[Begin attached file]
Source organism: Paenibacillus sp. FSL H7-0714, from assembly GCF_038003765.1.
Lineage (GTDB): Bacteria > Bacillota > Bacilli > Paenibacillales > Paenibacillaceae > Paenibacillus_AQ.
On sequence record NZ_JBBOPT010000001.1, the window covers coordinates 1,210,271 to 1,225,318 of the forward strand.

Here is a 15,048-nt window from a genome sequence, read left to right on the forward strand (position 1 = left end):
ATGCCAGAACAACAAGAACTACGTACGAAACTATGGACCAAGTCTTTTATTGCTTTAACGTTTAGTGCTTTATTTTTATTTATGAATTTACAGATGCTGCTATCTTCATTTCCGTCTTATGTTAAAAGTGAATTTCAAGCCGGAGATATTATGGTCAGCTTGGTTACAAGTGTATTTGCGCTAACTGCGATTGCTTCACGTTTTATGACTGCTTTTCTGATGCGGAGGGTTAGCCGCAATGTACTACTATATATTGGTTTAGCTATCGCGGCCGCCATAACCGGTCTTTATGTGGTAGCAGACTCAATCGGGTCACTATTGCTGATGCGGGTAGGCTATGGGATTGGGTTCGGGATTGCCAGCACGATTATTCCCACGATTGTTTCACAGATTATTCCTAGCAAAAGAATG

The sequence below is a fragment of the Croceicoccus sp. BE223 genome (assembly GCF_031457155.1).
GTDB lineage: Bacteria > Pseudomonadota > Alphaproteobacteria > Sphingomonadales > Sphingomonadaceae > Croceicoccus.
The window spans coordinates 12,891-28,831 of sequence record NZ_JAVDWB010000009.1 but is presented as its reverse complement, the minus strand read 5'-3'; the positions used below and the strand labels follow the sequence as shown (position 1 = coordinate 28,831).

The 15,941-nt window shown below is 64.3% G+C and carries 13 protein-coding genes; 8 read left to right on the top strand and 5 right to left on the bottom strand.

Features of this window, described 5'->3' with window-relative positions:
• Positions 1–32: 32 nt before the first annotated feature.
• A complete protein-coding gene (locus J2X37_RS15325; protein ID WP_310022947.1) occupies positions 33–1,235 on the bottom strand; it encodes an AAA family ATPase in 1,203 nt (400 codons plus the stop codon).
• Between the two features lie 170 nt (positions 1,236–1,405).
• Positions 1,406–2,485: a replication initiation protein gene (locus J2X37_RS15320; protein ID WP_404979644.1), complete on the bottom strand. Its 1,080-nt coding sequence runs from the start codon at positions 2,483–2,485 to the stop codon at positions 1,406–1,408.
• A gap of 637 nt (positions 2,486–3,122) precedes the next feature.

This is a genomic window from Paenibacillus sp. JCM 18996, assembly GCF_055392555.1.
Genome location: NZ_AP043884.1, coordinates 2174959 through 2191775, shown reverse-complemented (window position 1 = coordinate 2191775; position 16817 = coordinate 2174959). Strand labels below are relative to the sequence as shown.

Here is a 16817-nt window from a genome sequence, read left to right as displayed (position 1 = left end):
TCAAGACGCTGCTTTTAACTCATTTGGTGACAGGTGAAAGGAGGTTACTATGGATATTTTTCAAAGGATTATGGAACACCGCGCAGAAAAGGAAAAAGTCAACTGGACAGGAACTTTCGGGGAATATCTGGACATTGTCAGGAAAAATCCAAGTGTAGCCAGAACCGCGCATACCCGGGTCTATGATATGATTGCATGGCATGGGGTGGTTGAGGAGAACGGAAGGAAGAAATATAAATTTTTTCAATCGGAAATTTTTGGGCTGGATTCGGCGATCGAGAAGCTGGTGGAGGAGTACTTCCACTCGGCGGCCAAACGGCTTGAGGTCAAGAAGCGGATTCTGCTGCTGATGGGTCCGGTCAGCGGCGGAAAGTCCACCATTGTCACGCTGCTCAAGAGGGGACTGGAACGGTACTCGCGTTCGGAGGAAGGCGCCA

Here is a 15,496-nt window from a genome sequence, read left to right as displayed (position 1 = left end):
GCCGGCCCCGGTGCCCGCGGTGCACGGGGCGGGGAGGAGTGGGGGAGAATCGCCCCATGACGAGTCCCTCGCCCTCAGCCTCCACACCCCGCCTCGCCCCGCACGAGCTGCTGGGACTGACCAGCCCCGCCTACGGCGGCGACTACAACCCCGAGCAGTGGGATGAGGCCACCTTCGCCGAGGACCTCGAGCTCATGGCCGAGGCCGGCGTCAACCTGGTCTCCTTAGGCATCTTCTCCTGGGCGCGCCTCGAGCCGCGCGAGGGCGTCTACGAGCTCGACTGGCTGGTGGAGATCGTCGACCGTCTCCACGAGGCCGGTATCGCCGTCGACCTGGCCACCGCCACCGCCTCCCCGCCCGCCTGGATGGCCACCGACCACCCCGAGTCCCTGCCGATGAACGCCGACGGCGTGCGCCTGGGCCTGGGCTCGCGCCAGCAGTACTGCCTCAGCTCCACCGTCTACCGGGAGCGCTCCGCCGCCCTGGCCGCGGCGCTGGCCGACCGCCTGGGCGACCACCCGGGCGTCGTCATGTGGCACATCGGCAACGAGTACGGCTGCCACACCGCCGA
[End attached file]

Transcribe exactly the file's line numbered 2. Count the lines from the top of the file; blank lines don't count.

Lineage (GTDB): Bacteria > Bacillota > Bacilli > Paenibacillales > Paenibacillaceae > Paenibacillus_AQ.